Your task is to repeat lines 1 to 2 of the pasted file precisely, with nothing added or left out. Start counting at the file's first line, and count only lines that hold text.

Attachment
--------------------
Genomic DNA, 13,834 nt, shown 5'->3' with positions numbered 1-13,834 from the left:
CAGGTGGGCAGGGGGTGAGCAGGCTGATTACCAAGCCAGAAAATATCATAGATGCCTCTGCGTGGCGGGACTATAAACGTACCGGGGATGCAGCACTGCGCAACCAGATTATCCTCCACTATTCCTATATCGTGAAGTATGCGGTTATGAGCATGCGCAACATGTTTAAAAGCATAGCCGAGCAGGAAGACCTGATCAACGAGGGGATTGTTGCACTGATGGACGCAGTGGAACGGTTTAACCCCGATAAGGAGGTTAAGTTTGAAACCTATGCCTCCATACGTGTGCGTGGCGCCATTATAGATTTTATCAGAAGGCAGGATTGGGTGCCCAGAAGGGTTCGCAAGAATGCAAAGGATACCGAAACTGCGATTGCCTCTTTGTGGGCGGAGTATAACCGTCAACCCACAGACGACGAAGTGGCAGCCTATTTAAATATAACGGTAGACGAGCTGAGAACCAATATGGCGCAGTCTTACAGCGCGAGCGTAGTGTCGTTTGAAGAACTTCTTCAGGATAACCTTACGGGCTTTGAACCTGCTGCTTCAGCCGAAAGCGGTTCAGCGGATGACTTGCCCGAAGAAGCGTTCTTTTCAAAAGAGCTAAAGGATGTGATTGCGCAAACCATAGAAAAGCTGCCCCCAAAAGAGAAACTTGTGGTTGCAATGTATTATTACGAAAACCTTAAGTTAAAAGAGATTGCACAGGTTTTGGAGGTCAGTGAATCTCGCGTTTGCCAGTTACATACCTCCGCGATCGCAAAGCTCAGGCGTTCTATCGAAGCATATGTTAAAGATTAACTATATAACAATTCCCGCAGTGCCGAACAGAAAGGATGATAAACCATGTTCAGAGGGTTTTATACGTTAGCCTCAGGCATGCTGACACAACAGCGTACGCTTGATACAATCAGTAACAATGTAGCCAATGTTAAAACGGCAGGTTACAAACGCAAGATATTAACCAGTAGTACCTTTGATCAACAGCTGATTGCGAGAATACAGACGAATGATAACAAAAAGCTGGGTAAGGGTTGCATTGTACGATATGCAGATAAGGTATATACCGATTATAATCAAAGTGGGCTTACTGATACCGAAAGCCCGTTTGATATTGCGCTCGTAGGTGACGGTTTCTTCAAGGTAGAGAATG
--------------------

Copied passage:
Genomic DNA, 13,834 nt, shown 5'->3' with positions numbered 1-13,834 from the left:
CAGGTGGGCAGGGGGTGAGCAGGCTGATTACCAAGCCAGAAAATATCATAGATGCCTCTGCGTGGCGGGACTATAAACGTACCGGGGATGCAGCACTGCGCAACCAGATTATCCTCCACTATTCCTATATCGTGAAGTATGCGGTTATGAGCATGCGCAACATGTTTAAAAGCATAGCCGAGCAGGAAGACCTGATCAACGAGGGGATTGTTGCACTGATGGACGCAGTGGAACGGTTTAACCCCGATAAGGAGGTTAAGTTTGAAACCTATGCCTCCATACGTGTGCGTGGCGCCATTATAGATTTTATCAGAAGGCAGGATTGGGTGCCCAGAAGGGTTCGCAAGAATGCAAAGGATACCGAAACTGCGATTGCCTCTTTGTGGGCGGAGTATAACCGTCAACCCACAGACGACGAAGTGGCAGCCTATTTAAATATAACGGTAGACGAGCTGAGAACCAATATGGCGCAGTCTTACAGCGCGAGCGTAGTGTCGTTTGAAGAACTTCTTCAGGATAACCTTACGGGCTTTGAACCTGCTGCTTCAGCCGAAAGCGGTTCAGCGGATGACTTGCCCGAAGAAGCGTTCTTTTCAAAAGAGCTAAAGGATGTGATTGCGCAAACCATAGAAAAGCTGCCCCCAAAAGAGAAACTTGTGGTTGCAATGTATTATTACGAAAACCTTAAGTTAAAAGAGATTGCACAGGTTTTGGAGGTCAGTGAATCTCGCGTTTGCCAGTTACATACCTCCGCGATCGCAAAGCTCAGGCGTTCTATCGAAGCATATGTTAAAGATTAACTATATAACAATTCCCGCAGTGCCGAACAGAAAGGATGATAAACCATGTTCAGAGGGTTTTATACGTTAGCCTCAGGCATGCTGACACAACAGCGTACGCTTGATACAATCAGTAACAATGTAGCCAATGTTAAAACGGCAGGTTACAAACGCAAGATATTAACCAGTAGTACCTTTGATCAACAGCTGATTGCGAGAATACAGACGAATGATAACAAAAAGCTGGGTAAGGGTTGCATTGTACGATATGCAGATAAGGTATATACCGATTATAATCAAAGTGGGCTTACTGATACCGAAAGCCCGTTTGATATTGCGCTCGTAGGTGACGGTTTCTTCAAGGTAGAGAATG